Synthetic image data extends machine learning capabilityJuly 19, 2022
The term “AI-enabled” is widely banded around software systems that claim to speed up machine learning. The reality is that AI platforms rely entirely on recognizing and learning from data and images that are pre-loaded, and “training” your system on these images still remains an important but laborious step in any AI transformation. At the end of the day, the system is only going to be as good as the data it first learnt from.
This means that training a system on as much information as possible is imperative, and the reliance on image data in particular is huge. Whether it’s teaching a vision system to identify cancer cells or instructing an autonomous vehicle on collision avoidance, good data can make life-changing differences.
Gathering images to “feed” machines can be both time-consuming and tricky, especially when privacy laws affect the collection of personal data and pictures. Companies are now cashing in on this increasing appetite for data by “creating” images for training. Synthetic data companies offer anything from computer-generated images of race-specific faces to help systems beat racism, to 3D renderings of the inner human body for interpreting anomalous cells.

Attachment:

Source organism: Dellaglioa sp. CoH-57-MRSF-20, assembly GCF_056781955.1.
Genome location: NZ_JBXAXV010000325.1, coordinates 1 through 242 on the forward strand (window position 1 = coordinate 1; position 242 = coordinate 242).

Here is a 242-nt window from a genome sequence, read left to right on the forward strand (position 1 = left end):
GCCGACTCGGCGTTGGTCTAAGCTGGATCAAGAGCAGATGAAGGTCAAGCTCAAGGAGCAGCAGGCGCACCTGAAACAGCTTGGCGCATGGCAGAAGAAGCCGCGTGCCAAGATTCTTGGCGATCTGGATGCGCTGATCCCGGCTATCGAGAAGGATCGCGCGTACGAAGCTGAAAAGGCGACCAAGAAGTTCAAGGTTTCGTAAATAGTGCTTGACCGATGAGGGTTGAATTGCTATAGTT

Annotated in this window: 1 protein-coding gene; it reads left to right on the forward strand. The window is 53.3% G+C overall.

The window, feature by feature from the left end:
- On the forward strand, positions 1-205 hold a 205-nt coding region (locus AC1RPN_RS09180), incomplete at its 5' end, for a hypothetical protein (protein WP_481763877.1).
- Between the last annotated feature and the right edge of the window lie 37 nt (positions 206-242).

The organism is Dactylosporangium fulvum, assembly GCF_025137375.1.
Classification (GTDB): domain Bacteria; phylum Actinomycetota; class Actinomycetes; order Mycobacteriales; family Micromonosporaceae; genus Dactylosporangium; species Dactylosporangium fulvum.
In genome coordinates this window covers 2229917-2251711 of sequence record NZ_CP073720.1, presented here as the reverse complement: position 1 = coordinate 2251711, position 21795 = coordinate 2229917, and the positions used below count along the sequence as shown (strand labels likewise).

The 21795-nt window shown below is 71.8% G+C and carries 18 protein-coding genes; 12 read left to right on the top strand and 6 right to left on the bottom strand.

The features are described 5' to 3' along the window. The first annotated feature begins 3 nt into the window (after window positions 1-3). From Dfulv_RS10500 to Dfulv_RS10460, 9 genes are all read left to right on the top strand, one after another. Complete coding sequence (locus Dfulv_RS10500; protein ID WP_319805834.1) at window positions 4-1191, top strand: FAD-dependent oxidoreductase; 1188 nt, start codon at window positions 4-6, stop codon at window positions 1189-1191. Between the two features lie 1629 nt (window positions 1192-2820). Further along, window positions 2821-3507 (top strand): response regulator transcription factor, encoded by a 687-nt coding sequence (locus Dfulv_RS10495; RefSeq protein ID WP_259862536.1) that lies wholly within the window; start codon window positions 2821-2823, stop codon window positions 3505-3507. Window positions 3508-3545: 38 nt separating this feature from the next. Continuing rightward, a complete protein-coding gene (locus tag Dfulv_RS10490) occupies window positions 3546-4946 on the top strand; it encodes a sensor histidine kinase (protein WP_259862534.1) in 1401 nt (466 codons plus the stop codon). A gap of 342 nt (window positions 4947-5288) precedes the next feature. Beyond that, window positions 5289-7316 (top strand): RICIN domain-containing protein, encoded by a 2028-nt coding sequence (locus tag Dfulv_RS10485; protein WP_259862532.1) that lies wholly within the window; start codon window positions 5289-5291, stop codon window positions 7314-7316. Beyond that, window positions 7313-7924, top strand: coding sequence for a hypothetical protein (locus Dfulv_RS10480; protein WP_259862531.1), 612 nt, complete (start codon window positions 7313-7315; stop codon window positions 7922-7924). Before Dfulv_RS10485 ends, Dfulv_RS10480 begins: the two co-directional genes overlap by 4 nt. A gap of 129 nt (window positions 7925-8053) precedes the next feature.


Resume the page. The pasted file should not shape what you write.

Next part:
Synthesis AI is one of many companies creating fake persona to be used in software training. Their data promises to encompass a range of environments and lighting situations, various poses and expressions, volumes of underrepresented groups and even near infrared (NI) images with their visual spectrum equivalents for models applied to NIR camera output.
As well as starting from scratch with facial datasets, it’s also possible to blend two or more real images together to create a new persona. One story explains how a beauty product provider needed to find images of women with facial hair but could only find a rich source of men in this category, photorealistic images were the answer!